• Tom Bechman

    Ready, Set, Wait…to Plant!

    Hoosier Perspectives

     by Tom Bechman
     on March 25, 2013

    They say you can wait a day and the weather in Indiana will change. It's certainly a no brainer that if you wait a whole year the weather will change. Bill Johnson, a weed specialist at Purdue University, says Lafayette had four 80 degree days in March, 2012. There's barely been a half dozen days above 50, if that high, this year. No two years are the same. But that led one Newton County farmer to say recently that 'abnormal is now normal'. In other words, you never know…

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  • Tom Bechman

    Weathermen Need To Go Back to School

    Hoosier Perspectives

     by Tom Bechman
     on October 29, 2012

    Beginning Oct. 20, weathermen began to talk about how the next week would feature Indian summer, a phenomenon that typically occurs in October, and signals the last good stretch of weather before fall and reality take over. There's just one problem. The typical definition of Indian Summer, according to Jim Newman, retired ag climatologist at Purdue University, is a series of days that feature blue skies, a few wispy clouds perhaps, and unseasonable warm temperatures. We got the warm…

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  • Tom Bechman

    Use Lessons From 2012 As You Shoot For Top Yields in 2013

    Hoosier Perspectives

     by Tom Bechman
     on October 22, 2012

    It's unlikely anyone will go into 2013 basing what they do on exactly what happened in 2012. That would be defying the odds. There's a chance that 2013 could be like 2012, but it's about one in 25 or maybe one in 50 or even one in 75. It could happen next year, and it may not happen for another 75 years. What seems like the better strategy to us is to take lessons learned form 2012, add them to lessons learned from every other year that you have raised crops, and proceed down the same path you…

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  • Tom Bechman

    Environment Held All the Aces in Indiana This Year

    Hoosier Perspectives

     by Tom Bechman
     on October 8, 2012

    The more I talk to Hoosiers in different parts of the state, the more it's obvious that whether you had good corn, poor corn or no corn at all basically came down to when it rained, how much it rained and what soil types you had in the field. When you planted and which maturity you planted, both corn and soybeans, made some difference, but the overshadowing factors were rainfall or lack of it, coupled with the soil type supporting the crop. Here are the observations of one farmer. I've heard…

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  • Tom Bechman

    The Drought of '12 Makes Winners and Losers

    Hoosier Perspectives

     by Tom Bechman
     on September 3, 2012

    Maybe you got the rains everyone dreamed about and few people received. Perhaps your corn will yield 175 bushels per acre. If you didn't forward contract any of it, you're obviously a winner this year. You have corn, but a large portion of the farmers in the country have less corn than they like. Maybe you still have old corn in the bin. Obviously if you sell it now, and it wasn't already sold on contract, you're a winner. Or maybe you use it to fill a contract that you made for the new crop…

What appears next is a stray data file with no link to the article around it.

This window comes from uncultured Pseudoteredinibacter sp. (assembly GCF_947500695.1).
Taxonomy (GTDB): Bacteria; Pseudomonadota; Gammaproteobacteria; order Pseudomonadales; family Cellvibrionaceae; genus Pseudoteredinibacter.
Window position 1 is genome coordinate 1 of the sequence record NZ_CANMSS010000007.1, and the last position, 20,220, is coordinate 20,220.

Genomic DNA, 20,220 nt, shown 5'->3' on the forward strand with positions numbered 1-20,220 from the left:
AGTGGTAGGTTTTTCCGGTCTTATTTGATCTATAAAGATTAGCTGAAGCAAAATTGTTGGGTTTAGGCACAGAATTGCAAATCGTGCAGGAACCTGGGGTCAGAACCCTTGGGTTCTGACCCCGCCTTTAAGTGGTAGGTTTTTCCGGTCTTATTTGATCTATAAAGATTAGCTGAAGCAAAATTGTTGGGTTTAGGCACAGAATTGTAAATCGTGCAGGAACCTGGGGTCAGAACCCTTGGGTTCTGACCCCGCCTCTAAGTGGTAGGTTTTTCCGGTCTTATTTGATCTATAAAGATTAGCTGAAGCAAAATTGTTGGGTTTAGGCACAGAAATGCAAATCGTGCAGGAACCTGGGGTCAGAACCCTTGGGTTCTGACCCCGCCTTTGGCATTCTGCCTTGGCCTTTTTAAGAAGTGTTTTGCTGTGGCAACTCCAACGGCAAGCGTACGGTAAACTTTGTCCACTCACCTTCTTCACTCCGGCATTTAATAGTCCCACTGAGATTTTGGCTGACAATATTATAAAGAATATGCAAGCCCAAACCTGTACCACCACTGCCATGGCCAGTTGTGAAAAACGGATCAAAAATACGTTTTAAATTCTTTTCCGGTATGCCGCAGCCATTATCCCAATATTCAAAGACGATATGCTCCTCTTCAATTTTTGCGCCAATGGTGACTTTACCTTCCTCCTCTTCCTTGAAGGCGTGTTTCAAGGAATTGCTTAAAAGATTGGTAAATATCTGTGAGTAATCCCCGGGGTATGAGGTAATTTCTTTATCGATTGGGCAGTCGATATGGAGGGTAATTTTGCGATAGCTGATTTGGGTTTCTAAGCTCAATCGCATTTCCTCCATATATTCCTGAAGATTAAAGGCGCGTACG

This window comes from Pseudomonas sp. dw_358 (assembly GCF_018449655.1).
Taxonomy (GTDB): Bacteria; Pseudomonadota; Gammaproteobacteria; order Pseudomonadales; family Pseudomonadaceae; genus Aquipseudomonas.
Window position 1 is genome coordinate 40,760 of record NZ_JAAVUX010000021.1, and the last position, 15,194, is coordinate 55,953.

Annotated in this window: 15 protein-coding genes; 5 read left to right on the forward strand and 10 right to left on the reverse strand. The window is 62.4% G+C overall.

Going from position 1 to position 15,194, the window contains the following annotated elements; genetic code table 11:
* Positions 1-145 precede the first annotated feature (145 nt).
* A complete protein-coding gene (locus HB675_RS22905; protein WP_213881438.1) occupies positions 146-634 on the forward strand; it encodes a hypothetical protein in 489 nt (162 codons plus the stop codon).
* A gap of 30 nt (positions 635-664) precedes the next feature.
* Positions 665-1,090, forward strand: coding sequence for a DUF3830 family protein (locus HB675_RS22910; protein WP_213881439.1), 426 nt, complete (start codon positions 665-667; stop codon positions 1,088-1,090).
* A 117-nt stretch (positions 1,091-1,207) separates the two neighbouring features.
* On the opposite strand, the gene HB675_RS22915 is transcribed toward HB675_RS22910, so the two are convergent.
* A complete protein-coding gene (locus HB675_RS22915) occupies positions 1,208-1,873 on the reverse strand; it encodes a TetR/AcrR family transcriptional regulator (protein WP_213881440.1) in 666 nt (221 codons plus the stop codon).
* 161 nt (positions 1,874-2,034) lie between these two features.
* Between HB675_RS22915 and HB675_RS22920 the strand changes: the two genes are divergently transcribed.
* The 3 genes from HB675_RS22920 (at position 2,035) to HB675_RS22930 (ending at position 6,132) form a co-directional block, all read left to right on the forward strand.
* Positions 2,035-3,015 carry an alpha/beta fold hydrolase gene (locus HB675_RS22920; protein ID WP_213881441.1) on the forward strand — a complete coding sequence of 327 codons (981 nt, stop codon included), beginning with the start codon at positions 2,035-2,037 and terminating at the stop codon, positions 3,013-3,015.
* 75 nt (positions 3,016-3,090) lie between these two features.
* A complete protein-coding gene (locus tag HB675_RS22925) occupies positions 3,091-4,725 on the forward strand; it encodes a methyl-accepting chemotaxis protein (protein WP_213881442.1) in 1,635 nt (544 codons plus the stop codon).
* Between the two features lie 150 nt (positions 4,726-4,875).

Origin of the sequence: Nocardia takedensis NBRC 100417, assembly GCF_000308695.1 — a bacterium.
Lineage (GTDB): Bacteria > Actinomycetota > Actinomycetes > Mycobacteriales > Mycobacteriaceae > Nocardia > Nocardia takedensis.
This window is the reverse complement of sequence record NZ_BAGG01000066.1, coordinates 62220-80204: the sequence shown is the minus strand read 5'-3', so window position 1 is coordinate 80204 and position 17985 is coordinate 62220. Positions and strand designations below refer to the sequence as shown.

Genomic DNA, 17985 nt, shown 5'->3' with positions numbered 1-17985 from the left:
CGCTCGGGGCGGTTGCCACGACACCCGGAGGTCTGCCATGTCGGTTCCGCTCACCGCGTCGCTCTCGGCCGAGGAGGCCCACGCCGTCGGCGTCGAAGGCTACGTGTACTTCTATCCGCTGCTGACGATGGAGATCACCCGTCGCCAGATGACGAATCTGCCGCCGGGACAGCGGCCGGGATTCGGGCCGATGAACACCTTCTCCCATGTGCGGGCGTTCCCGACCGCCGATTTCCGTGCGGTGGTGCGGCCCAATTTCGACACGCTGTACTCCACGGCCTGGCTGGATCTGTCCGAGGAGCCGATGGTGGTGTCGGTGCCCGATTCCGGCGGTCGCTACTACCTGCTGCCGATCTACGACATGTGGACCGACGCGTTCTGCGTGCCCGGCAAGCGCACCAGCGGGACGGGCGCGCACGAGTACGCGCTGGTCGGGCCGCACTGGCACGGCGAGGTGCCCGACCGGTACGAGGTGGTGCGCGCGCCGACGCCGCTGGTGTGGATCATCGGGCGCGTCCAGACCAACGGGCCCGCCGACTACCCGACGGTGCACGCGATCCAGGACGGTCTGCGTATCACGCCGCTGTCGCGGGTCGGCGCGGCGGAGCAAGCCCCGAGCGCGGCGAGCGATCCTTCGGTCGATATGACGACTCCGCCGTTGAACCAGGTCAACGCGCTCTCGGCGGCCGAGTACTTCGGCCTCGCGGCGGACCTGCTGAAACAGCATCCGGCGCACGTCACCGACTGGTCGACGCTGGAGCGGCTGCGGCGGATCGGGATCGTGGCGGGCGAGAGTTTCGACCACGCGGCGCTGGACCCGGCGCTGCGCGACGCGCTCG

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  • Tom Bechman

    Hoosiers Will Plant A Crop Again Next Year

    Hoosier Perspectives

     by Tom Bechman
     on August 20, 2012

    I get the impression there are many people who would like to wave their magic wand over this year's crops and have them disappear. Not everyone, mind you. Some people who caught just the right rains at just the right time will have excellent yields- but they're the exception this time, not the rule. The crop won't disappear, but the day after the combine runs through it, or the day after you mow or disk it down if it's truly worthless, that's the same day you start looking toward next year. If…

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  • Tom Bechman

    Look For Kids To Bring Humor Into a Dismal Day

    Hoosier Perspectives

     by Tom Bechman
     on July 30, 2012

    Farmers at a meeting where the normal county average yield is nearly 150 bushels per acre were asked by the moderator what they thought the county average corn yield would be in 2012. It only took them about a minute to come up with 40 bushels per acre. And no one was itching to disagree or shove it any higher. Ouch! That hurts! Whether it really is that poor or not remains to be seen. The fact that it is sinking in now is that this is a bad year and that crop insurance is all that may pull…

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  • Tom Bechman

    Welcome To The Indiana Dessert

    Hoosier Perspectives

     by Tom Bechman
     on July 9, 2012

    I've just returned from a meeting featuring the vast majority of Purdue University's campus specialists and well over half the Extension ag educators in the state. Jim Mintert, assistant Extension Director, called meeting to make sure everyone was on the same page as far as how bad the drought was in various parts of the state, and what messages Purdue could be telling people that might help them make more informed decisions in bad situations. So while I wouldn't say the day was uplifting, it…

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